Testimony of Mark Glyptis
President USW Local 2911
United States International Trade Commission
APRIL 11, 2012
Good morning. My name is Mark Glyptis, and I am President of United Steelworkers Local 2911 at ArcelorMittal’s mill in Weirton, West Virginia. I have been employed at the Weirton mill since 1973, and I am a third generation steelworker at Weirton. I have had the honor of representing the union steelworkers at Weirton as President of the local since 1991. I am here today to speak on behalf of the United Steelworkers employed at all of the domestic producers to urge you to maintain the antidumping duty order on tin mill products from Japan.
I am joined today by United Steelworkers from USW Local 9477 at the RG Steel tin mill plant, who traveled here today to support this case. I would ask them to please stand up and be recognized.
When I testified before you during the original investigation, I represented 3,100 workers who made a variety of steel products, including tin mill products. Today, we have fewer than 900 United Steelworkers at the Weirton mill, all of whom make tin mill products.
The Weirton steel mill that employed my grandfather, my father and me, literally is the heart of the city of Weirton, West Virginia. The main street of town actually runs through the middle of the mill. And if the mill is the heart of the town, the heart of the mill is made up of its workers. Those workers saved the mill in 1984 by buying it themselves when National Steel was going to shut the mill down permanently. Those employee-owners then invested more than $1 billion to create a world-class steel mill at Weirton.
When ISG bought the mill a decade ago, the workers again helped to save the mill by agreeing to new work rules, job reductions, and compensation and benefit reductions. Our retirees’ benefits were also cut to far less than what they earned and were promised for their lifetime of hard work and dedication to the mill.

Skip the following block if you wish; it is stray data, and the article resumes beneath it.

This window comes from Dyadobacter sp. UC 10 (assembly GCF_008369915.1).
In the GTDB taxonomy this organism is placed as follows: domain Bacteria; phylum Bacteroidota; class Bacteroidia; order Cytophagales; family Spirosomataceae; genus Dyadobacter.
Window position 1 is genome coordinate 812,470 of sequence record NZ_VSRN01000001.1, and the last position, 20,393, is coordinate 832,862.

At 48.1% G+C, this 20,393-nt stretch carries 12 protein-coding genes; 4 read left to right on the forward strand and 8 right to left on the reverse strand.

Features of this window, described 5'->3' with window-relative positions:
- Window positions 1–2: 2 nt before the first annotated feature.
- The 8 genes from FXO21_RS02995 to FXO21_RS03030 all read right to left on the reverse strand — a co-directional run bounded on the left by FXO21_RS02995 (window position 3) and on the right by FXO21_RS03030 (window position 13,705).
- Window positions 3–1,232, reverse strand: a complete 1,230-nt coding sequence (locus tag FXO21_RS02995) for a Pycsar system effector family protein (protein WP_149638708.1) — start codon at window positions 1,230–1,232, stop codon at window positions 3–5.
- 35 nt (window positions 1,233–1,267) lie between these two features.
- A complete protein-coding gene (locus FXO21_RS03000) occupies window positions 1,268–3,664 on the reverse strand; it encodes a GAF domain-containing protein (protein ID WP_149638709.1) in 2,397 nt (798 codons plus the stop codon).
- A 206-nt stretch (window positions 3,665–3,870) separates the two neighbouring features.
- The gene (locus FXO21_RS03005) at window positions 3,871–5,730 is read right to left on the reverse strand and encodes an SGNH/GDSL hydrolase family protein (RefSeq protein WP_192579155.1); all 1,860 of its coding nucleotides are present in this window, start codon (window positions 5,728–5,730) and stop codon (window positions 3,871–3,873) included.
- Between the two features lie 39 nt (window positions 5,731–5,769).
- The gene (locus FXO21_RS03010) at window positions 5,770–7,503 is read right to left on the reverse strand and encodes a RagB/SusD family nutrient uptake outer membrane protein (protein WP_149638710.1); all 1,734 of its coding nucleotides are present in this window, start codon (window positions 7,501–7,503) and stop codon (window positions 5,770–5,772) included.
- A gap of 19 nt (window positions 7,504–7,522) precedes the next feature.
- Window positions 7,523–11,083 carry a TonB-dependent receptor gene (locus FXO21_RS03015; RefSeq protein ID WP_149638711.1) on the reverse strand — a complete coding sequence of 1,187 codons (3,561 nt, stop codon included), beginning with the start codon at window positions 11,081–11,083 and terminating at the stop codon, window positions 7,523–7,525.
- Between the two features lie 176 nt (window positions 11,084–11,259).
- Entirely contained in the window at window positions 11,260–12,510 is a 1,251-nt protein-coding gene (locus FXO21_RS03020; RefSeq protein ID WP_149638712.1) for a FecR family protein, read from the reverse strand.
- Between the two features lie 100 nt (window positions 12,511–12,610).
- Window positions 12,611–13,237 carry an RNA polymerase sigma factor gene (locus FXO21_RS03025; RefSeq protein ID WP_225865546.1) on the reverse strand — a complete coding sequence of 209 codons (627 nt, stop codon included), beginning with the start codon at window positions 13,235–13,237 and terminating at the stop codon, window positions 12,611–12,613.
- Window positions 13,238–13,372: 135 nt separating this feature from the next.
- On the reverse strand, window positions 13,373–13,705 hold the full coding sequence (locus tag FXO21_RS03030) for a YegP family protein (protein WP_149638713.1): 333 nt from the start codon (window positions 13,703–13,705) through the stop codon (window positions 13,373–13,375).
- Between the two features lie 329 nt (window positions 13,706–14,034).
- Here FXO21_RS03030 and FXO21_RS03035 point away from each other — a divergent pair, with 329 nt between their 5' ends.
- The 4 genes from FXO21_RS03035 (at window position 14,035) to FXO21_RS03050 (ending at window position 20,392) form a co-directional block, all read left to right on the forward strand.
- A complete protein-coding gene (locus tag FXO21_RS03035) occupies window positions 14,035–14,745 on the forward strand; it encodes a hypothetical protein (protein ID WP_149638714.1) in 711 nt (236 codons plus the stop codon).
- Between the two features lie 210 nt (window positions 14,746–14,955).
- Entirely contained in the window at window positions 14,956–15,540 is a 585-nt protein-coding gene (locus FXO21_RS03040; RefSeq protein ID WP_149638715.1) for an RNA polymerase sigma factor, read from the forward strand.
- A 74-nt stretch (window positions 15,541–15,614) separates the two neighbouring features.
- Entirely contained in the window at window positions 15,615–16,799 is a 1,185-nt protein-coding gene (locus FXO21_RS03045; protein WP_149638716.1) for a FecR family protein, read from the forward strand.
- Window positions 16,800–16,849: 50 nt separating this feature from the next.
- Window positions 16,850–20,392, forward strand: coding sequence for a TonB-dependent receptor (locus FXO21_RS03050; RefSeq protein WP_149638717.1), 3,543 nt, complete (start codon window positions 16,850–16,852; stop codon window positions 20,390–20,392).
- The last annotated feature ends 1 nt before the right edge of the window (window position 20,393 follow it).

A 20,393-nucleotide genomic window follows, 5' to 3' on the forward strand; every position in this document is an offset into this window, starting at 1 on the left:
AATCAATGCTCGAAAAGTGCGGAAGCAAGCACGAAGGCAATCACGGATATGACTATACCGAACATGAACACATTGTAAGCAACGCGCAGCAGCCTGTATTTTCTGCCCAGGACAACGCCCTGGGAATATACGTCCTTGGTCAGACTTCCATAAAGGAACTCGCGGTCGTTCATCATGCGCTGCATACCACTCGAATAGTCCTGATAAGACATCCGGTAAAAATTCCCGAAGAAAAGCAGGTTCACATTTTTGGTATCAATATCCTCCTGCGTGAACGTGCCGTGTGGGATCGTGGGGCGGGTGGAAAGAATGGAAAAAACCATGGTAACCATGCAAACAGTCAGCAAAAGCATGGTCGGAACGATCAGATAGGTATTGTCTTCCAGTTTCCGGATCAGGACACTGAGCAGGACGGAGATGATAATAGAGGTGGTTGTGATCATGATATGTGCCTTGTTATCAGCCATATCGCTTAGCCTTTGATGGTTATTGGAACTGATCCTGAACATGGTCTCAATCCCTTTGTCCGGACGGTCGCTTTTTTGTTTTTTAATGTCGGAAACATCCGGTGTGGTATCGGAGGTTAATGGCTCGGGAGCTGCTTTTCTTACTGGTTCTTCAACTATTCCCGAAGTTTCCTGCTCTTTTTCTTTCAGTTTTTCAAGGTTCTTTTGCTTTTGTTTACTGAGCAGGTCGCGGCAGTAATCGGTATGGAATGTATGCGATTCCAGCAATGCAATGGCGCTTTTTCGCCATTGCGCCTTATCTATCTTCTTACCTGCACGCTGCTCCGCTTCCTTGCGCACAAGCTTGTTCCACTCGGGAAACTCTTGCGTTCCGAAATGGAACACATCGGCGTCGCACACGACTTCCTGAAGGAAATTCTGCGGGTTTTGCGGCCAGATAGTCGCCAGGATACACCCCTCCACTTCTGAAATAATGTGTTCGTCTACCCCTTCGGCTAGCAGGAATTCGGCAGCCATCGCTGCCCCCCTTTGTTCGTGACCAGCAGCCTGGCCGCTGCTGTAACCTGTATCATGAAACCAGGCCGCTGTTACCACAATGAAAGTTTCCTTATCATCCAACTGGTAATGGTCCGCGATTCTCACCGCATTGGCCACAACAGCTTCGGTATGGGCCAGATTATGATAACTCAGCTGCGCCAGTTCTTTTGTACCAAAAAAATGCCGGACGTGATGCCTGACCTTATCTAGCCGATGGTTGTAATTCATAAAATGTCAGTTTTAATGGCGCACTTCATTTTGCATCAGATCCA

At this moment, however, I am much more concerned about what we could lose at Weirton than what we have already lost. As I said, we make only one product line at Weirton – tin mill products. Those tin mill products are sold to only a very few customers. If the Japanese producers are permitted to sell dumped tin mill products in the United States again, tin mill production at Weirton will be seriously threatened.
Weirton Steel was the original petitioner in this case, and I was involved in the original investigation. I saw just how fast imports from Japan increased to take sales and market share from Weirton with low, dumped prices.
I saw first hand Japanese tin plate being unloaded at the sites of Weirton customers which were located on our property. It was shocking -- these customers were buying dumped Japanese tin plate delivered to their door for less than they could from Weirton Steel, located right on their doorstep.
ArcelorMittal has a world class mill at Weirton with one of the most highly trained, expert work forces in the production of tin mill products of any company in the world. The United Steelworkers have sacrificed and done everything possible to help ArcelorMittal make the Weirton mill as efficient and successful as possible, and we produce a great product.
But, if the antidumping duty order is revoked, I have no doubt that Japanese tin mill products will again rapidly return to the market. If that happens, the Weirton mill will have a bleak future ahead, and I fear that I will be among the last generation to be employed as a United Steelworker in Weirton.
The outlook is the same for my brother Steelworkers at other domestic producers of tin mill products. Recently, the RG tin mill plant at Sparrow’s Point in MD was idled and 260 United Steelworkers were laid off, including those who are joining us today. That plant may remain on idle for many more months, and shows just how vulnerable domestic tin mill producers are in this still recovering economy.
Please maintain the antidumping duty order on tin mill products from Japan.